Suitable area for constructionIt is suitable for the ground where complete elevations are similar and there is an extremely small slope. It is not suitable for floodplain areas. The floating slabs are well suited to areas where there is a risk of movement in the ground layer, owing to high moisture content. It is suitable for floodplain areas.
ThicknessIn most cases, the footings for these foundations will only extend 12 inches from the base to the floor, and the foundation will be only four inches thick. Here around the edge of the slab concrete forms a beam that is 2 feet deep. The slab’s thickness varies between 4 and 6 inches.
Internal heatingWhen Floating Slabs are installed in a building, radiant floor heat can be used to provide comfort and even heating.Here, during cold weather, a layer of insulation can be added surrounding the foundation that will provide internal heating. This layer will keep the structure safe from freezing and thawing.
Disaster resistanceMonolithic slab gives a disaster-resisting structure. It is stronger against the horizontal forces of earthquakes and cyclones etc as compared to traditional buildings. It is not suitable for earthquake-prone areas, but it is a decent solution when it comes to the expansion of houses.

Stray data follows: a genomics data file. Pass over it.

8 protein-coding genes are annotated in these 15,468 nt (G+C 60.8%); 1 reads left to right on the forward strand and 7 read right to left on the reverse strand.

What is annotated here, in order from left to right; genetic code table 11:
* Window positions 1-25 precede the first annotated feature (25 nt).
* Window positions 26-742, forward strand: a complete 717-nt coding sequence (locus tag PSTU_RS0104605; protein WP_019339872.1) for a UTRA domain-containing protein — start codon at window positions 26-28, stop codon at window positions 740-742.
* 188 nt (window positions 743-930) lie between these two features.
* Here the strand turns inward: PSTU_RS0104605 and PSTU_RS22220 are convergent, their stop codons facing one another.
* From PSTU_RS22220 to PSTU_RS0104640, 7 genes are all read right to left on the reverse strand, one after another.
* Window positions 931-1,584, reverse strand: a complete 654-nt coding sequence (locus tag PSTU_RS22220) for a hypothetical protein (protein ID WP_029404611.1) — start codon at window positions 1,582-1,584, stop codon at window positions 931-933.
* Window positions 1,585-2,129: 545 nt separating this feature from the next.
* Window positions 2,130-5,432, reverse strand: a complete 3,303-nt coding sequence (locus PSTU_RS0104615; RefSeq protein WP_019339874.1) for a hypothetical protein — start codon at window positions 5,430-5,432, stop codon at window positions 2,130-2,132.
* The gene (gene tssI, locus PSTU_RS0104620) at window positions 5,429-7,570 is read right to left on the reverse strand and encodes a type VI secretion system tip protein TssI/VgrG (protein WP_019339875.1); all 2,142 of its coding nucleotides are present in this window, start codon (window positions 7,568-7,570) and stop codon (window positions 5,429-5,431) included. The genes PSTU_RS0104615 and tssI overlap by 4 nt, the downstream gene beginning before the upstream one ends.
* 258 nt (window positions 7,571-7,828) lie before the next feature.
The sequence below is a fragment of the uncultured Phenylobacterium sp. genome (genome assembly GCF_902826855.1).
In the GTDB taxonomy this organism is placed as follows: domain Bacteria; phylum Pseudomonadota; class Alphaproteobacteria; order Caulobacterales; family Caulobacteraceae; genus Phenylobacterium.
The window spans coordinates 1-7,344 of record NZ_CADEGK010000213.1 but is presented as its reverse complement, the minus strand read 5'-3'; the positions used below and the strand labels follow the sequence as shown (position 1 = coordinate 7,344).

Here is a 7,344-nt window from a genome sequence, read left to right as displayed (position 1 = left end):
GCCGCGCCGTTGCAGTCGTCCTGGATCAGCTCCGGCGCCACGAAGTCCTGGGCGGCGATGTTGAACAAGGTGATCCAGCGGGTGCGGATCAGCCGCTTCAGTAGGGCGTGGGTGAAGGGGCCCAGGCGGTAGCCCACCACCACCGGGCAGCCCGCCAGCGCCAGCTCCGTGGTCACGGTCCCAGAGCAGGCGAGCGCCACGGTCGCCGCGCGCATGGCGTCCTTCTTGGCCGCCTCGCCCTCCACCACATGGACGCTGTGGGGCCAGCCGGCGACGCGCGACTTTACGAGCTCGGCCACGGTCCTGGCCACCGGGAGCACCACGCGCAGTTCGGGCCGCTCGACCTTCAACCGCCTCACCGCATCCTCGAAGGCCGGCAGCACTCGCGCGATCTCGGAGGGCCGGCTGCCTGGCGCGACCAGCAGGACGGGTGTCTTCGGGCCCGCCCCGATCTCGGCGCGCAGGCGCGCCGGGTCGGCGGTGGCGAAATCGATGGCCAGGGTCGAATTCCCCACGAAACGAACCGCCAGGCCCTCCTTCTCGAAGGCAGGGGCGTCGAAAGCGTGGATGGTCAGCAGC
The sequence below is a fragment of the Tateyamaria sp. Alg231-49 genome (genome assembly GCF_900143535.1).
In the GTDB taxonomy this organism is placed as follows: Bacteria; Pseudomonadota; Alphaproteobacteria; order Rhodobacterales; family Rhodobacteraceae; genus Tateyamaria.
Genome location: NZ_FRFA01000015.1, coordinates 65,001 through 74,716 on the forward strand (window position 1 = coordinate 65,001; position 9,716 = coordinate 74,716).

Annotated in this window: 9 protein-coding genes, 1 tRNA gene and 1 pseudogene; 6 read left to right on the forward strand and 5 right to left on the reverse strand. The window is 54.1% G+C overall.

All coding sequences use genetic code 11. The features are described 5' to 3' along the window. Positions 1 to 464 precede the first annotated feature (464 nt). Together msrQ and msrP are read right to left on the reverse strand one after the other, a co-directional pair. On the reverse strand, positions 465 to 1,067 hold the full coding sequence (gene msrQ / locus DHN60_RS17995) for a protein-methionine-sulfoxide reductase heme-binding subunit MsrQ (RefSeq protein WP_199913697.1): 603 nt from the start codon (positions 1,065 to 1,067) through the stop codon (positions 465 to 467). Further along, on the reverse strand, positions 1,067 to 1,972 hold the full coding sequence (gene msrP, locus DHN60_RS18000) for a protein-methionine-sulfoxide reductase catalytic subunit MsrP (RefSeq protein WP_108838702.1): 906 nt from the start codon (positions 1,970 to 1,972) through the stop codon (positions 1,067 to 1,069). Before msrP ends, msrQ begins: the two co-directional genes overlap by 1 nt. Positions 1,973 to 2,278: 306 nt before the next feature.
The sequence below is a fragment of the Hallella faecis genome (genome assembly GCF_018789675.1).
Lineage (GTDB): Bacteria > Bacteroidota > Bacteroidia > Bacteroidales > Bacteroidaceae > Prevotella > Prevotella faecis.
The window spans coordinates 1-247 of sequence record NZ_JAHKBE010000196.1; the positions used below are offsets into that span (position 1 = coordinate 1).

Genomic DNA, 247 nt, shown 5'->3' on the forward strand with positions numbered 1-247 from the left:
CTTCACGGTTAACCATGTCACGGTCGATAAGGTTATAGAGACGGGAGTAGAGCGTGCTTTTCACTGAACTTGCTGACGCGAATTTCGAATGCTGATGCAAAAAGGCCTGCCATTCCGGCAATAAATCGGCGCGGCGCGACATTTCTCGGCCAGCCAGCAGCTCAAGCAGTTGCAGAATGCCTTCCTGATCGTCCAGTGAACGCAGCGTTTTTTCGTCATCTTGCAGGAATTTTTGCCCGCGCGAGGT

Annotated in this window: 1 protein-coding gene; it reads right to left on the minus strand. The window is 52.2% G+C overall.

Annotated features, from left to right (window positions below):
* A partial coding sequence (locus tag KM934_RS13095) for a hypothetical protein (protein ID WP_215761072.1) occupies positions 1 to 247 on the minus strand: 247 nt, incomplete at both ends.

Suitable region for constructionSuitable for hot climate areas.The floating slab has widespread usage in the cold region construction as it avoids seepage of moisture and frosting.
Durability and qualityExtremely high as compared to ordinary construction.Comparatively low.
Repair and maintenanceComplicated.Easy
TechnologyPrimitive technology.Modern technology. There is no need for any form of bricks, blocks, or plastering work in this technology.

Conclusion:

I hope you have now enough knowledge about the difference between monolithic slab vs floating slab. Do you know any other difference between monolithic slab vs floating slab? Let us know in the comments.

Also Read

What Is Floating Column?
Types Of Slabs In Construction
Flat Slab – Advantages & Disadvantages
Difference Between One Way Slab & Two Way Slab